29. 29. The Process of Selection<br />Identify collection needs in terms of subjects and specific types of materials<br />Determine how much money is available<br />Develop a plan for identifying potentially useful materials to acquire<br />Conduct search evaluation of the desired materials<br />
  30. 30. SELECTION CRITERIA IN GENERAL<br />Subject matter<br />Construction quality<br />Potential use<br />Relation to the collection<br />Bibliographic considerations<br />Cost<br />
  31. 31.
  32. 32.
  33. 33.
  34. 34. “A publication issued in successive parts, usually in regular intervals, and as rule, intended to be continued indefinitely, include periodicals, annuals (reports, yearbooks, etc.) and memoirs, proceedings, and transactions of societies.”(ALA Glossary of Library and Information Science)<br />Serials<br />
  35. 35. “a periodical publication especially dealing with matters of current interest- often used for official or semi-official publications of special groups”<br />Journals<br />
  36. 36. magazine<br />a periodical that usually contains a miscellaneous collection of articles, stories, poems, and pictures and is directed at the general reading public<br />
  37. 37.
  38. 38. AUDIOVISUAL MATERIALS Main Points for Consideration<br />Budget allocation <br />Durability<br />Audio Visual quality<br />Ease of repair<br />Type of equipment required<br />AV technology that is long-lasting<br />
  39. 39.
  40. 40. 34<br />Audio Recordings<br /><ul><li>Cassettes, DVDs, CDs
  41. 41. Books on tape or “talking books”
  42. 42. Points to consider:</li></ul>- How will your audio collection support your library's goals <br />- Will your audio collection focus on all or only certain genres? <br />- Will you collect complete works or abridged versions? Does abridging the work affect the story? <br />- How well does the reader project his/her voice? <br />- How durable is the product? <br />- What is the overall quality of the recording?<br />
  43. 43. 35<br />Microform<br /><ul><li>a generic term for both microfilms and microfiche
  44. 44. a format not liked much by so many people
  45. 45. the format that libraries resort to
  46. 46. a good format for materials that are seldom used
  47. 47. also good alternative format for rare and archival materials.</li></li></ul><li>36<br />Microfilm<br />
  48. 48. 37<br />Microfiche<br />
  49. 49. 38<br />MOVING PICTURES<br /><ul><li>Films- Comes in variety of sizes: the 7, Super 8, 16mm and 35 mm; the 70mm is the format used in theatrical releases and is also the format collected by film archives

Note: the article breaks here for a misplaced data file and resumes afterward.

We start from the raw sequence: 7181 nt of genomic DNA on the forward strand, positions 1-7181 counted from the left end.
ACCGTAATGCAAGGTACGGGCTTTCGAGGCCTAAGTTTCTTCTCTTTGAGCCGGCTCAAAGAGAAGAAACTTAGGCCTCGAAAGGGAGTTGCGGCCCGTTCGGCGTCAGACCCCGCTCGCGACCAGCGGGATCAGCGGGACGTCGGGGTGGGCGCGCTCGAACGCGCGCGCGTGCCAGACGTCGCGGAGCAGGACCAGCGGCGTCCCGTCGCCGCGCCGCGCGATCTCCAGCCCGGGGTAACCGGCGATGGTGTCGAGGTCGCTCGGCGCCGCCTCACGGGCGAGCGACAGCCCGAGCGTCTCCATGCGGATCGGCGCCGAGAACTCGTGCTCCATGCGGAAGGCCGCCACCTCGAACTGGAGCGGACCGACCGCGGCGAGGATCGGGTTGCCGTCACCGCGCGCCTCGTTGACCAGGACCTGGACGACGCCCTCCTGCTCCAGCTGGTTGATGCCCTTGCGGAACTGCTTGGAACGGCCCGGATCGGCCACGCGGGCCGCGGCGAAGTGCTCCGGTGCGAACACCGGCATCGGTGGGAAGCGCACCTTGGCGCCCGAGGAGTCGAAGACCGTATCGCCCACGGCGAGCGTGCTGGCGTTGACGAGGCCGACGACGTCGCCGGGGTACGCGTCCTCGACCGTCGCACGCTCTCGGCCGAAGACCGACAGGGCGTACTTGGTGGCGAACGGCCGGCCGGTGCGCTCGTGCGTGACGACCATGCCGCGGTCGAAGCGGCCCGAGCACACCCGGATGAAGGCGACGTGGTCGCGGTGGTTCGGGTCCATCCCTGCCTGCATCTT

50. 50. Video recordings -Videos are extremely popular with library patrons. </li></li></ul><li>39<br />STILL PICTURES<br /><ul><li>Filmstrips
  51. 51. Slides
  52. 52. Transparencies
  53. 53. Flat pictures (include paintings, posters, postcards, photographs and other pictorial materials)</li></li></ul><li>40<br />Slides<br /><ul><li>photographic slides: typical of the family collection of 35mm slides
  54. 54. mountings can be of paper, plastic, metal or glass
  55. 55. most commonly found in special libraries with scientific, medical and art museum work collections</li></li></ul><li>41<br />Transparencies<br /><ul><li>overhead transparencies: text or diagrams on cellophane sheets that are projected with a magnified light
  56. 56. designed to aid in the presentation of graphic materials to small and medium-sized groups
  57. 57. publishers often include these based on or using illustrations from their books</li></li></ul><li>42<br />Graphic Materials<br /><ul><li>include maps, photographs and globes
  58. 58. Problems: little bibliographic control and making decisions as to whether circulate OR be used only within the premises of the library</li></li></ul><li>43<br />Other Media<br /><ul><li>Printed Music
  59. 59. Music sheets and scores (full size or miniature)
  60. 60. Problem of sourcing and bibliographic control
  61. 61. Models, dioramas
  62. 62. Games</li></li></ul><li>44<br />Electronic resources<br /><ul><li>An all encompassing term to include sources in digital format: electronic serials, e-serials, electronic journals, online journals, digital journals, electronic books, e-books</li></li></ul><li>45<br />Benefits of having e-resources in libraries<br /><ul><li>ease of searching